September 25, 2020

Otakujin

Anime, JRPGs, and everything otaku!

Netflix’s Impact on The Anime Streaming Industry

Over the last decade the adoption of the internet into one’s home has grown tremendously and with the billions of new internet users came the dawn of services like blogs, online shopping, and a slew of streaming services that let you enjoy your favorite programs at the click of a button.

It is no surprise then that the adoption of online streaming resulted in multiple anime streaming services, some worldwide like that of Crunchyroll and Funimation whilst others are region exclusive like Australia’s Anime Lab.

Yet there are some streaming sites that whilst not primarily anime focused still carry a large collection of anime, one of them being the biggest streaming site on the world Netflix.

Despite Netflix not having an extended history when it comes to streaming anime over the last couple of years, its rapid expansion into the industry has done a lot to both hurt and help the anime industry as a whole.

How Netflix Handles Anime

The biggest change that Netflix has made when it comes to streaming anime is how and when animes are being released.

Since the inception of anime, the release structure has always followed a similar formula to that of most tv shows releasing one new episode per week, yet when Netflix entered the field of anime streaming, they flipped that formula on its head.

Netflix has always been rooted in the concept of binge-watching and thus when they started to produce their own content they adopted the premise of releasing an entire series at once, but despite Netflix not being the ones creating their so-called “Netflix Original” animes they still follow the same binge-watching procedure most of their real original content follows releasing a series as a whole not episode by episode.

A prime example of this release practice is Saiki Kusuo no Ψ Nan series, which was originally disturbed by Crunchyroll in most regions but once the second season was announced Netflix obtained the streaming rights.

Netflix then announced the second season would be available to stream mid-June a full 5 months after the series initially debuted.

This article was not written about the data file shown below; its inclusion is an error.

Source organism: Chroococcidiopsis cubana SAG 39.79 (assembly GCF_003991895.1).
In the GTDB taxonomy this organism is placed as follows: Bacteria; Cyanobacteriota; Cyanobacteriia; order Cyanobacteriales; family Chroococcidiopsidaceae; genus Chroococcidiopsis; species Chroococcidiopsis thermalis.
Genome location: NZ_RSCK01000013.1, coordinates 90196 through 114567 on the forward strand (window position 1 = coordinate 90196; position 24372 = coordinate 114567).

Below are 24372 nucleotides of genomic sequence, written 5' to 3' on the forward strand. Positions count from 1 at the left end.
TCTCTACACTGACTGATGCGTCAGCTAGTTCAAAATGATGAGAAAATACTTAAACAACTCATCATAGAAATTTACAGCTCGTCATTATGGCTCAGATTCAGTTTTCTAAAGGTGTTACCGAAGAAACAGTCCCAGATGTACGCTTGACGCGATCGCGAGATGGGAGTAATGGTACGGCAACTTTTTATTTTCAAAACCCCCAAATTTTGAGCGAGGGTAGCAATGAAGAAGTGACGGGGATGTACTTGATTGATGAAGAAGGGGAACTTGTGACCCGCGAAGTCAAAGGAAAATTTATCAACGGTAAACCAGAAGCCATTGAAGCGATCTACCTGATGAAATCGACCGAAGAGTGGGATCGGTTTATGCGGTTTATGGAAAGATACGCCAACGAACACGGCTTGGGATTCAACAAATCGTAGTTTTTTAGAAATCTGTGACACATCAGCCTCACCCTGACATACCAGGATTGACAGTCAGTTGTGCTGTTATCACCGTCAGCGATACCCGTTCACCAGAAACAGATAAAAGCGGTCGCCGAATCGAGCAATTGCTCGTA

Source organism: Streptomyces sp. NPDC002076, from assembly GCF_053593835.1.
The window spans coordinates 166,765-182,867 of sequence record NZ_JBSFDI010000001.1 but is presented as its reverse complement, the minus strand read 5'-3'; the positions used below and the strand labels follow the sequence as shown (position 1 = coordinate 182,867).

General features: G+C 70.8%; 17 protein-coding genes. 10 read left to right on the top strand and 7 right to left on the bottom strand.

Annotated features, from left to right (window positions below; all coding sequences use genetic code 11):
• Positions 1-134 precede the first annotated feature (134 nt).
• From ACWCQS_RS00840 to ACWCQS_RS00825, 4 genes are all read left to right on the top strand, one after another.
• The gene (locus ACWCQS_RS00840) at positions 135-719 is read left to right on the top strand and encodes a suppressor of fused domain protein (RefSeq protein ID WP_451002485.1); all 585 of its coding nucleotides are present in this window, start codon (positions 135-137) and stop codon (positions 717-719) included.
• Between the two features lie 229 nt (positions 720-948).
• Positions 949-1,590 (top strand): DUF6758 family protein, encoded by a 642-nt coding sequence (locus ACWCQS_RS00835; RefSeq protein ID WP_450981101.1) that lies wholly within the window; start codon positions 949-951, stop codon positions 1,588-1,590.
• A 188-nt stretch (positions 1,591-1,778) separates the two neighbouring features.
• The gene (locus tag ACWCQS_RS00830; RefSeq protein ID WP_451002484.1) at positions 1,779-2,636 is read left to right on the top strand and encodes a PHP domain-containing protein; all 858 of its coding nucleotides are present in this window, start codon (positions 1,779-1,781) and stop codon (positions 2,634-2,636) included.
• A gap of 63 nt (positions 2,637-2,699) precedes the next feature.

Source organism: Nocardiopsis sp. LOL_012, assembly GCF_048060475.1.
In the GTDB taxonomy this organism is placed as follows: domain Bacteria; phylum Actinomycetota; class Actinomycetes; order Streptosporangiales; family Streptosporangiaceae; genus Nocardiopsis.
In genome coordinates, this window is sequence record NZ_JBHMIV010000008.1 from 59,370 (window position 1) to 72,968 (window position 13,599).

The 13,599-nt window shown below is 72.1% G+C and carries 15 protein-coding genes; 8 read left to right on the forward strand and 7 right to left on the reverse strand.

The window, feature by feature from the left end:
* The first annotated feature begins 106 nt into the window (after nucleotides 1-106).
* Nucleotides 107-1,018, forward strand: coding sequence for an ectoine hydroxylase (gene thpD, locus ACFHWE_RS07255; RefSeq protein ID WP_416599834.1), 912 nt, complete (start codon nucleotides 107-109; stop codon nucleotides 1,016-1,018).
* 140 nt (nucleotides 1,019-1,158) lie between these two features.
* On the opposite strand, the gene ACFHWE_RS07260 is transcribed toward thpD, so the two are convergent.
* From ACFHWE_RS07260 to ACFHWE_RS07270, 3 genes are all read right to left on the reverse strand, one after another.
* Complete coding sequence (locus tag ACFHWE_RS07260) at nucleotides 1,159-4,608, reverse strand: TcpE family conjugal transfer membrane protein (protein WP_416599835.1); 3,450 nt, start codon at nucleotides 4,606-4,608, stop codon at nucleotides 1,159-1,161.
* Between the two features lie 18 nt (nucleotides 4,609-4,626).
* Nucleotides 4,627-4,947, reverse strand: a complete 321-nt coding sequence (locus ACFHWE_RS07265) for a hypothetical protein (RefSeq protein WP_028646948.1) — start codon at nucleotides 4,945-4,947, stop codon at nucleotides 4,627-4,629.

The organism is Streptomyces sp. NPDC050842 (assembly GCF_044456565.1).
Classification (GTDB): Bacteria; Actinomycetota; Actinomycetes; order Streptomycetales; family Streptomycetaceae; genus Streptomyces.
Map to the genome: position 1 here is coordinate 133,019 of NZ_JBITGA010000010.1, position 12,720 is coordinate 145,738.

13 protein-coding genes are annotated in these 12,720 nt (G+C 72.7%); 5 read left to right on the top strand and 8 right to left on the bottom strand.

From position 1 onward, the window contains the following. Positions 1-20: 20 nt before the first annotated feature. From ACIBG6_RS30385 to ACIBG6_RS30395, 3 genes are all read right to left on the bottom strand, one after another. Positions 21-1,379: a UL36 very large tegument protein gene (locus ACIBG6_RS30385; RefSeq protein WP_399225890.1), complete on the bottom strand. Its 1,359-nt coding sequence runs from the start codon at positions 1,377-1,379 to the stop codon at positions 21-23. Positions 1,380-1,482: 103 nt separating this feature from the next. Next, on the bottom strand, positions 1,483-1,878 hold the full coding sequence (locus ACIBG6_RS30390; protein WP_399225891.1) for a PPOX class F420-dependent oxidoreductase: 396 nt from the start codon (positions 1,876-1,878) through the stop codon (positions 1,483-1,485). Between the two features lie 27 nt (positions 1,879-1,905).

To add insult to injury fans only received half of the season and had to wait an additional 2 months for the other half despite the season already being completed.

In all, to watch the complete second season of the series fans had to wait a total of 9 months since the initial Japanese release of the series in contrast if Netflix were to have have followed the traditional weekly release schedule fans could have enjoyed an episode a week for 6 months.

Another more recent example of their odd release schedules is that Netflix obtained the rights for Beast Star a series that garnered a lot of attention and praise from fans that actually got to see the series, since in the markets where Netflix holds the exclusive rights the show will not be available to stream until March 2020 a full 6 months after the series started.

Having the ability to watch a complete series in one day might sound appealing but having to wait months compared to fans in other parts of the world is definitely not.

The Best Anime on Netflix

Another major change that Netflix has made in the realm of anime streaming is in the form of how they handle exclusive rights and subsequently how they follow a “less is more” approach to its content library.

What makes Netflix interesting compared to other streaming sites like Crunchyroll, Funimation, or even Hulu is the way they curate the animes they add.

Ever since Netflix began streaming anime, it has only added series that are proven to be big hits and thus have a wide mass appeal, like that of Sword art online, Death Note, and One Punch Man.